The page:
The rich community of firms serving the computer needs of the auto industry is confronting a new 800-lb. gorilla in its midst. Its presence is raining havoc on their business-to-business (B2B) plans, product directions and daily lives. The gorilla, of course, is Covisint, the industry consortium formed by Ford, General Motors, DaimlerChrysler, and Renault/Nissan.
Its mere conception almost immediately cast a long shadow across the entire industry. Every B2B vendor serving the auto industry is now reassessing its strategy. These information-technology (IT) vendors are speculating on the potential impact of Covisint on their businesses and how they may operate in its environment.
The original equipment manufacturers' (OEMs) creation of this auto industry marketplace garnered tremendous publicity and attention right off the bat. However, it also unleashed a host of thorny questions. Primary among them is what stature will Covisint ultimately achieve? Assuming that Covisint accomplishes even 10% of its publicly stated goals, every vendor must also address how it will then play in such a Covisint-dominated world.
Depending on how they answer these questions, IT vendors may "bet the company" and bet wrong. This is the case because IT products and business efforts require months and potentially millions of dollars to bring to fruition. Correctly forecasting Covisint's impact, on the other hand, could lucratively land a vendor squarely in the middle of tomorrow's Internet-centric auto world.
Confounding such crystal-ball gazing is the shroud of mystery surrounding Covisint. No one is certain how successful it may be. The firm has absolutely no track record. Its employees have never worked together before. Its owners historically have been extraordinarily combative toward each other.
Covisint's importance overwhelmingly derives from the support of its owners. However, for Covisint to take hold, these OEMs must voluntarily relinquish considerable authority and power to their offspring. Otherwise, Covisint will find itself competing with its parents, an obviously weak position. In the short term, the greatest financial opportunity for Covisint is a successful initial public offering (IPO). If its IPO prospects dim for whatever reason, expect OEM support to wane commensurately.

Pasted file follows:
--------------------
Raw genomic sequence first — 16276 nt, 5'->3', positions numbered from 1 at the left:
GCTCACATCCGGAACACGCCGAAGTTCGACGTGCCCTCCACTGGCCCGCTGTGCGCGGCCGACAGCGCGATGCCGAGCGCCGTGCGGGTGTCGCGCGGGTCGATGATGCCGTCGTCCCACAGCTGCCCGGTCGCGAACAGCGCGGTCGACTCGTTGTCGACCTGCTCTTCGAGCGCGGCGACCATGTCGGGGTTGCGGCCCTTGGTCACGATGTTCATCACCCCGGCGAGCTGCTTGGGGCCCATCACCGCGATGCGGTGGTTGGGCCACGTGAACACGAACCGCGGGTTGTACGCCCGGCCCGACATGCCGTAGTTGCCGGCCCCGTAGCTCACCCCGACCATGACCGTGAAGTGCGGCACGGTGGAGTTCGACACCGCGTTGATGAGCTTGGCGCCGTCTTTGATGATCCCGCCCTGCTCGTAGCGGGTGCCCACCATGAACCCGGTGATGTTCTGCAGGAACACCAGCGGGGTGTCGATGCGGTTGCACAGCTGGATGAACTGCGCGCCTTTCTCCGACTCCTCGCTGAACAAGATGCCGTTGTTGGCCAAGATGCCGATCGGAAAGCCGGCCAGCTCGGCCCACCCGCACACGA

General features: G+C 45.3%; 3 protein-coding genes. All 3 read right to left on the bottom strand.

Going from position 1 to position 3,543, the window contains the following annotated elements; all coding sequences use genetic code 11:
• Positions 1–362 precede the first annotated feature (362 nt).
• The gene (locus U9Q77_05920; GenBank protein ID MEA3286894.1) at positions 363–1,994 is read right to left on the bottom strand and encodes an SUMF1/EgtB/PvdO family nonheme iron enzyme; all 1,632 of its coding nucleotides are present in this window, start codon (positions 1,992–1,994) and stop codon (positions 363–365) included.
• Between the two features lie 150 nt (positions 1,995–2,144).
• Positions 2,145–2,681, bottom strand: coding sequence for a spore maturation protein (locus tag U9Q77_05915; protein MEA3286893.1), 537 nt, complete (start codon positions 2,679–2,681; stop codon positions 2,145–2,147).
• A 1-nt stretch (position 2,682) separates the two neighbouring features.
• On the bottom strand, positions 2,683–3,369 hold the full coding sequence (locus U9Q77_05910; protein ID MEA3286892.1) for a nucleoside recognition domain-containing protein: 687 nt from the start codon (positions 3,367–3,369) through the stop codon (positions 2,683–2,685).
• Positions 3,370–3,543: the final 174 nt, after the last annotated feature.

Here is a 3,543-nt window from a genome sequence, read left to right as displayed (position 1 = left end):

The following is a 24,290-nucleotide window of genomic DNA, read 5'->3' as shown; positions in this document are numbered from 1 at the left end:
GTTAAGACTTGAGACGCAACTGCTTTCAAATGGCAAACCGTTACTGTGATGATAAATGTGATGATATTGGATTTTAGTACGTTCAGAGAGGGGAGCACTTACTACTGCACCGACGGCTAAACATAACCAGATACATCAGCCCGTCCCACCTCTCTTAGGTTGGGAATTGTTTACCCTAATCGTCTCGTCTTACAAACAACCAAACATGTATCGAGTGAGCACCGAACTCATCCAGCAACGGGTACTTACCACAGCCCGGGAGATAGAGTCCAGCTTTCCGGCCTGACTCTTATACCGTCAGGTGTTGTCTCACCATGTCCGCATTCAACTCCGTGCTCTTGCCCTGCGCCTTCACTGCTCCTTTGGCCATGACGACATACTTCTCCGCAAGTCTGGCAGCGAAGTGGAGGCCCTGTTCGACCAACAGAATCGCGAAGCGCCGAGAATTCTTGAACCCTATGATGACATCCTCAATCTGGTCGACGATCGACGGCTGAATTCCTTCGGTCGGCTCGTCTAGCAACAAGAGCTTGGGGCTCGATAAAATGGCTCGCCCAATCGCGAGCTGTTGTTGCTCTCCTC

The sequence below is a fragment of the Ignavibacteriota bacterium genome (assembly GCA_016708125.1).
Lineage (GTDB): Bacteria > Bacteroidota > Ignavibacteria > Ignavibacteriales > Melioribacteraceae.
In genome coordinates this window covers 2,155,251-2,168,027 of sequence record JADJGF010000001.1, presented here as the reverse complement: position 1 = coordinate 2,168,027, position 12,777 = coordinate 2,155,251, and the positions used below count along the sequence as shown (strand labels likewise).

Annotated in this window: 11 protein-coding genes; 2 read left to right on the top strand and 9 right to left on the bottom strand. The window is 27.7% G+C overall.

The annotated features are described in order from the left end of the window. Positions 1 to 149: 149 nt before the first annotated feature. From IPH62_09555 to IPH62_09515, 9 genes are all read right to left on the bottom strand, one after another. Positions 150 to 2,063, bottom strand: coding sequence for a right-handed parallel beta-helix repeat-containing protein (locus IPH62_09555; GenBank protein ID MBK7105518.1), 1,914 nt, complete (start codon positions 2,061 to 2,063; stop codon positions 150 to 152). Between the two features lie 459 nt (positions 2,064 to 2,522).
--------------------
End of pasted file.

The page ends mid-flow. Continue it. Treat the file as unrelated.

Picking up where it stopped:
While Covisint representatives have given many public pronouncements on its mission, direction and so forth, successfully executing on all these fronts is another matter. The firm is now reticent to announce timetables having missed some "go-live" dates already.
Let's assume all these hurdles are overcome. What should a computer vendor do? IT vendors that assume Covisint will be successful are taking a number of different approaches to position themselves harmoniously with the expected giant.
To date, hundreds of IT companies have knocked on Covisint's door presenting themselves precisely as what Covisint needs to become successful. These range from the world's largest IT firms down to individual entrepreneurs. The latter have pitched Covisint from their kitchen phones with dogs barking in the background, said Alice Miles, Interim Co-CEO of Covisint.
Dozens of IT firms dream of being acquired outright by Covisint. Others aspire to become key partners. The most coveted positions are to define the core technologies Covisint will deploy. As of October, 2000 only Oracle and Commerce One (and SAP to a lesser extent) have such coveted positions inside Covisint.
The next ring of intimacy will be those firms certified as compliant with Covisint; typically this follows testing and other checks of compatibility against Covisint standards and procedures. Such a partner-certification program is commonplace in the computer industry although none has yet been announced by Covisint.
This compliance will be predicated on Covisint publicly identifying and publishing the interfaces and business processes it will use to interact with the outside world. Minimally, an IT vendor playing in a Covisint-centric world will at least support such protocols and standards once they are established.
Given this situation, what should users of information technology do in the interim? Monitoring Covisint's progress closely is a must. In particular, look for Covisint to begin supporting specific business services soon. This could include maintenance, repair and operations (MRO) parts procurement (i.e., purchased materials that do not go on the vehicle).
Its first business services should be fully operational no later than January, 2001. Attaining such operational capability soon is a must if Covisint is to prove its mettle in competing with Internet companies that go live exceptionally fast.
In parallel, users should continue to investigate and selectively launch non-Covisint initiatives. These should be the projects and programs that are fast to implement and offer quick payback – even if the fit with Covisint is uncertain. Flexible, open, external interfaces on these systems should facilitate tying them later into whatever protocols Covisint eventually adopts.
Users should query their IT vendors to evaluate how and where their more strategic vendors expect to play with Covisint. Bear in mind that a vendor professing uncertainty about Covisint may be more honest than one claiming insider knowledge and offering roadmaps based on pure fantasy.
In sum charting the best course is possible in today's uncertain world. The most prudent path may be to move forward simultaneously on two fronts: accommodating a Covisint in one, yet pursuing another course where there is no expectation Covisint will become a blockbuster success. The far worse option is to take an indefinite, wait-and-see attitude that could leave a vendor or user hopelessly behind in both the Internet and automotive worlds.
Martin Piszczalski can be reached by email at: martinp@IC.Net